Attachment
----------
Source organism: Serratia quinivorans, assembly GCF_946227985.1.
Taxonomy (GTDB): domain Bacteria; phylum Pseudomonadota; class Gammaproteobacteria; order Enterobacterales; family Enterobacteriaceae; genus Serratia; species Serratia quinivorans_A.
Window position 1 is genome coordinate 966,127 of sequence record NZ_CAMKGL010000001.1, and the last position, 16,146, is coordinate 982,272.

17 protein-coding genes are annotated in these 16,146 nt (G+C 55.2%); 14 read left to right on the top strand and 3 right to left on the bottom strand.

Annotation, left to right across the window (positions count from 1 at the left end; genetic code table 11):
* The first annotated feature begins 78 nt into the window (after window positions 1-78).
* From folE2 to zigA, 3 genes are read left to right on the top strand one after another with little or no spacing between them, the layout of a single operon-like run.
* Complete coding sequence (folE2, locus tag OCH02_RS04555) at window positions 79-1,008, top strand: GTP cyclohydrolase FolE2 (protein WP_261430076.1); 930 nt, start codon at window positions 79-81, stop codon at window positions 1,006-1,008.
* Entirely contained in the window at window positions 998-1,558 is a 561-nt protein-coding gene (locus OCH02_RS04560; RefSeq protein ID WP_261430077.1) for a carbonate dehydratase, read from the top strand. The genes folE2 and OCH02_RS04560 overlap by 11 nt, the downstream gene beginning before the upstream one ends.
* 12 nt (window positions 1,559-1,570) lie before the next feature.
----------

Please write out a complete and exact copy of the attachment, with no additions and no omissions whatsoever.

Source organism: Serratia quinivorans, assembly GCF_946227985.1.
Taxonomy (GTDB): domain Bacteria; phylum Pseudomonadota; class Gammaproteobacteria; order Enterobacterales; family Enterobacteriaceae; genus Serratia; species Serratia quinivorans_A.
Window position 1 is genome coordinate 966,127 of sequence record NZ_CAMKGL010000001.1, and the last position, 16,146, is coordinate 982,272.

17 protein-coding genes are annotated in these 16,146 nt (G+C 55.2%); 14 read left to right on the top strand and 3 right to left on the bottom strand.

Annotation, left to right across the window (positions count from 1 at the left end; genetic code table 11):
* The first annotated feature begins 78 nt into the window (after window positions 1-78).
* From folE2 to zigA, 3 genes are read left to right on the top strand one after another with little or no spacing between them, the layout of a single operon-like run.
* Complete coding sequence (folE2, locus tag OCH02_RS04555) at window positions 79-1,008, top strand: GTP cyclohydrolase FolE2 (protein WP_261430076.1); 930 nt, start codon at window positions 79-81, stop codon at window positions 1,006-1,008.
* Entirely contained in the window at window positions 998-1,558 is a 561-nt protein-coding gene (locus OCH02_RS04560; RefSeq protein ID WP_261430077.1) for a carbonate dehydratase, read from the top strand. The genes folE2 and OCH02_RS04560 overlap by 11 nt, the downstream gene beginning before the upstream one ends.
* 12 nt (window positions 1,559-1,570) lie before the next feature.